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Drop in fuels from lignocellulosic biomass


drop in fuels, technological routes to produce biofuel from lignocellulosic biomass

Technologies under investigation to produce drop in fuels from lignocellulosic biomass

What does ‘drop in fuel’ mean?                             

A drop in fuel is a liquid hydrocarbon fuel with physicochemical properties very similar to fossil fuels. It is capable of replacing the traditional gasoline, diesel and jet fuels up to any extent. The existing automobile engines and fuel storage and distribution infrastructure cannot make out any difference between a drop in fuel and its traditional fossil fuel counterpart. This means that the use of drop in fuels makes it redundant to go for engine modifications typically required when we use first generation and second generation biofuels beyond a certain limit. The article intend to provide a preview of technologies under investigation to produce drop in fuels from lignocellulosic biomass.

Lignocellulosic biomass feedstock

Wide range of biomass can be used to produce drop in fuels. It could be grasses, forest thinning, wood chips, agriculture waste like corn stalks and rice husk, industrial waste such as bagasse, bark from paper and pulp production and waste paper, dedicated energy plants or algae.

Technology for production of drop in fuels

The synthesis of replacement fuels for traditional fossil fuels like gasoline, diesel and jet fuels is being attempted by taking various routes. The most sought after are following:

(A) Via Syngas

This is one of the most preferred routes because it utilizes almost all types of biomass and do not require pretreatment of the biomass except minor adjustments in its moisture level. The first step in the production of liquid transportation fuel is the gasification at high temperature (1200 °C to 1600 °C) in the presence of limited supply of oxygen. This leads to the conversion of carbonaceous biomass into syngas which is primarily a mixture of carbon mono oxide and hydrogen. The syngas can be converted into the transportation fuel leveraging from the established technological pathways.

The two most developed routes to convert syngas into drop in fuel are given below. Both of these come under the thermochemical route of drop in fuel production.

(i) Fischer Tropsch synthesis

In general cobalt or iron based catalysts are used to catalyze the reaction to convert syngas into drop in replacements of diesel.

(ii) Mobil process in the first step syngas is converted into methanol which  is converted into dimethyl ether in the second step. Dimethyl ether in turn is converted into hydrocarbons of different chain lengths. The presence of catalyst is required in different steps.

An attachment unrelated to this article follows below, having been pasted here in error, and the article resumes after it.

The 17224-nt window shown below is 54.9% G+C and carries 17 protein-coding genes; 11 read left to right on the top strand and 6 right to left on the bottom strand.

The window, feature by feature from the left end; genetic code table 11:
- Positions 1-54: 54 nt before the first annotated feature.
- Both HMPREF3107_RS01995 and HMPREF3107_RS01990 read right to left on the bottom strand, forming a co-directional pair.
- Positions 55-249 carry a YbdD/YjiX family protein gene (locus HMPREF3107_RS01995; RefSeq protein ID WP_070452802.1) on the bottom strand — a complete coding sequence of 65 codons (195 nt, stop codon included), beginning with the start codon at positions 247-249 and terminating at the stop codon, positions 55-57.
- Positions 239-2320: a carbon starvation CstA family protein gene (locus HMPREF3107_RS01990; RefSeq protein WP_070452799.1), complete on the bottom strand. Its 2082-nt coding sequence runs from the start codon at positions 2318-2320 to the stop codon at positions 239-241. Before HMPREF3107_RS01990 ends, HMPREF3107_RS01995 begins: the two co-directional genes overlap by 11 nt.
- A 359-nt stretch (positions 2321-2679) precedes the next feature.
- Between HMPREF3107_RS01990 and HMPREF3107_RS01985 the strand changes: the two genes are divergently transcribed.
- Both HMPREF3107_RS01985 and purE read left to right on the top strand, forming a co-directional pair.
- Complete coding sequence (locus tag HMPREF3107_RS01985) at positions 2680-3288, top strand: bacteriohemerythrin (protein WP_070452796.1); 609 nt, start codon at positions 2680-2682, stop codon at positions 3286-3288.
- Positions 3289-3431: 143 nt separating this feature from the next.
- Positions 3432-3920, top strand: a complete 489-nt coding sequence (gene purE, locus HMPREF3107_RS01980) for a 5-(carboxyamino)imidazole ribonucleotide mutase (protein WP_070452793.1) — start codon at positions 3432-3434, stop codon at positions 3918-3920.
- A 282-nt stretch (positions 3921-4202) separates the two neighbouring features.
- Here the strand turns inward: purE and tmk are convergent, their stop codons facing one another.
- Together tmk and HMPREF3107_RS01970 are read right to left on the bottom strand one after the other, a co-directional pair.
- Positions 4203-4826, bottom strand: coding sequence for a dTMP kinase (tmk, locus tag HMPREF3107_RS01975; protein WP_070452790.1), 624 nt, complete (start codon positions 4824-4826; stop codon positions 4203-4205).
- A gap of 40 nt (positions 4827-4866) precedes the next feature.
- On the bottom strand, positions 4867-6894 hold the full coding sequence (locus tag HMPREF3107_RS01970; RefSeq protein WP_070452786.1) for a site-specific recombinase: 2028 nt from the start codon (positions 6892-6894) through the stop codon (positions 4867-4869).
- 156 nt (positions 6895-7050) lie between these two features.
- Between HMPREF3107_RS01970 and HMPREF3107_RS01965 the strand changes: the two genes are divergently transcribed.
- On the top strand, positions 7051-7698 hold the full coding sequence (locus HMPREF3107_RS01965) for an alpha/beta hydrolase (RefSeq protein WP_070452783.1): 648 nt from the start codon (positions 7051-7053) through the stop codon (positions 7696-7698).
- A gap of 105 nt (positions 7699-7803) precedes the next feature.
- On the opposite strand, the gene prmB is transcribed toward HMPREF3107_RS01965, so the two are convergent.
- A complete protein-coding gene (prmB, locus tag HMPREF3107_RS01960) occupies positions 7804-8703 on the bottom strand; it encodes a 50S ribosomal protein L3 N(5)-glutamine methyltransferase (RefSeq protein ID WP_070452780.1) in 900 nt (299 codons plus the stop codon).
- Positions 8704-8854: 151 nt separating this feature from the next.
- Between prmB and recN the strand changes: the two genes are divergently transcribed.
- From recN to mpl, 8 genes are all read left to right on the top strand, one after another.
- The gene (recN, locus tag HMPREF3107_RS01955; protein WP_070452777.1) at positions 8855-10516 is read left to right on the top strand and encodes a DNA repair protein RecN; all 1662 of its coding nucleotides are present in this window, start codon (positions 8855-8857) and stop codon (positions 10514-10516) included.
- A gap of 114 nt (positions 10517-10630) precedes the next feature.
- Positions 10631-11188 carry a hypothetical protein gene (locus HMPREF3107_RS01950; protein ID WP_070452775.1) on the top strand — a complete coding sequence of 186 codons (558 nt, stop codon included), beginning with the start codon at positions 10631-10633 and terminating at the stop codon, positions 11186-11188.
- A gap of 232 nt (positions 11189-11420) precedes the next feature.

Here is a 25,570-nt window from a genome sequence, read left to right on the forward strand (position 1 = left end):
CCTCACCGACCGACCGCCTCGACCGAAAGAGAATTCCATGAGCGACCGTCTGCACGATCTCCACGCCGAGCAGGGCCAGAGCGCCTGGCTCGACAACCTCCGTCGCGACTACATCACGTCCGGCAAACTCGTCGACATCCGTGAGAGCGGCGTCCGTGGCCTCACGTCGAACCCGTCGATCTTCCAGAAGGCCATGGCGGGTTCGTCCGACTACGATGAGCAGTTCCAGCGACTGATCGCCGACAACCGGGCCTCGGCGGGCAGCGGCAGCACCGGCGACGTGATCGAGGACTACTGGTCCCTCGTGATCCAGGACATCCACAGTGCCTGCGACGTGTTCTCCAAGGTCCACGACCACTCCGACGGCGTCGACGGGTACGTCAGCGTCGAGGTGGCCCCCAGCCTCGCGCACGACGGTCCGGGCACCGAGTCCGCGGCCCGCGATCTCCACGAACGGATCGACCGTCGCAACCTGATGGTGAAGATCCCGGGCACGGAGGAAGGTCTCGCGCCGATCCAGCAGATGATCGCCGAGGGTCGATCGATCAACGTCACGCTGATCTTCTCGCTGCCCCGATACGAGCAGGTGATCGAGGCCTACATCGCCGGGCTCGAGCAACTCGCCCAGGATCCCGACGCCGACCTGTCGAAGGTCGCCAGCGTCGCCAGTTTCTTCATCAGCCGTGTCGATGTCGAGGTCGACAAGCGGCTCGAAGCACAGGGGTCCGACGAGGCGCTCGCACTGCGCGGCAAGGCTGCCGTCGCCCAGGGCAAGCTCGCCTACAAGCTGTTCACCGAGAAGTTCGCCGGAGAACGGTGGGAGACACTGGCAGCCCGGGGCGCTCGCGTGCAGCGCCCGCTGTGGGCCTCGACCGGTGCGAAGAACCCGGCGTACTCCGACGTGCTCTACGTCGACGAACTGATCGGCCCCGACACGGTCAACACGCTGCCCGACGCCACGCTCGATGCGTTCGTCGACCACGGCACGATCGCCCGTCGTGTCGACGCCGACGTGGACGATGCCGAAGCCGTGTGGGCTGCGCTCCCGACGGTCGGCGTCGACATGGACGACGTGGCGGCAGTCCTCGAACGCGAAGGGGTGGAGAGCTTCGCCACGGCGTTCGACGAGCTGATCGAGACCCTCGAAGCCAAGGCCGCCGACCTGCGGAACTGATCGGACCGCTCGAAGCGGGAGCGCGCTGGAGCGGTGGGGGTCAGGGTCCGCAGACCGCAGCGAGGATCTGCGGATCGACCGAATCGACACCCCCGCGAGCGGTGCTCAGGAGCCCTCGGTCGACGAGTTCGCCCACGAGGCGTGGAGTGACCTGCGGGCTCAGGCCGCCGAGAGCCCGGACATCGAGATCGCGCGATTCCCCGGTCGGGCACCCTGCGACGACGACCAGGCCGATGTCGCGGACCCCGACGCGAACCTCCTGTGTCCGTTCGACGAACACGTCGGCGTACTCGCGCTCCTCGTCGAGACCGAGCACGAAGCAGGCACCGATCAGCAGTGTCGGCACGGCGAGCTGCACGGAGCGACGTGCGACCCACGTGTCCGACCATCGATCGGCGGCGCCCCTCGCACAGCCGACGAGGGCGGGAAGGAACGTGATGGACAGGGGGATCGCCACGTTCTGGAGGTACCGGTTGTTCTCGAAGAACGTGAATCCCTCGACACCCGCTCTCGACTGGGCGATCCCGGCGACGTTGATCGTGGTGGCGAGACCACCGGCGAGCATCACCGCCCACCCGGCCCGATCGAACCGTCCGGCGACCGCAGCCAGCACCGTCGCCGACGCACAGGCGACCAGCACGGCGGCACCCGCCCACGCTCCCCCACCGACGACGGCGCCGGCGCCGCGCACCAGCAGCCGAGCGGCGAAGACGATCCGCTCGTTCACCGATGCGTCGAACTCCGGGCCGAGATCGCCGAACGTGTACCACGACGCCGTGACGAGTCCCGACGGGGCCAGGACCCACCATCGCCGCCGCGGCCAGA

(B) Via bio oil

(i) Hydrothermal liquefaction Water usually works as a medium in hydrothermal liquefaction. It is kept at or below its critical temperature (374 °C). Under high pressure of around 2500-3000 psi the heated biomass is cooked. The temperature is  subsequently brought down. The process results in the conversion of biomass into bio oil.

(ii) Catalytic fast pyrolysis In an air tight chamber dried biomass is heated at a temperature around 500 °C in the presence of a catalyst. Its subsequent cooling results in a kind of tar known as bio oil. Rich in oxygen it is different in chemical composition from the bio oil generated by hydrothermal liquefaction of biomass.

The bio oil obtained by following either of the two procedures needs to undergo hydroprocessing so as to become infrastructure compatible drop in fuel.

Cool Planet Energy systems  ( and Avello Bioenergy ( work on the same lines.

(C) Via lignocellulosic sugars

The acid pretreatment of the lignocellulosic biomass is followed by its enzymatic hydrolysis to yield solubilized sugars which are then utilized to produce drop in fuels. Given below are the two routes mostly followed in order to get drop in fuels from these sugars:

(i) Leveraging from synthetic biology Through modifying the metabolic pathways of the microorganisms it is possible to feed them  the solubilized sugars (Amyris) or other  ingredients (Joules Unlimited) and make them produce the precursor chemicals from which the fossil fuels equivalent can be synthesized.

(ii) Catalytic conversion of lignocellulosic sugars to hydrocarbon fuels This is one of the promising technologies which attempts catalytic conversion of glucose, xylose and other solubilized components of lignocelluloses to hydrocarbon fuels. Virent Inc. utilizes this approach to make drop in fuels (

All these routes lead to the synthesis of drop in fuels which are still under research and development phase. Many pilot and demonstration plants are under construction around the world. Apart from these methods there are many other methods (developed by Joules Unlimited)  as well which leads to drop-in fuel


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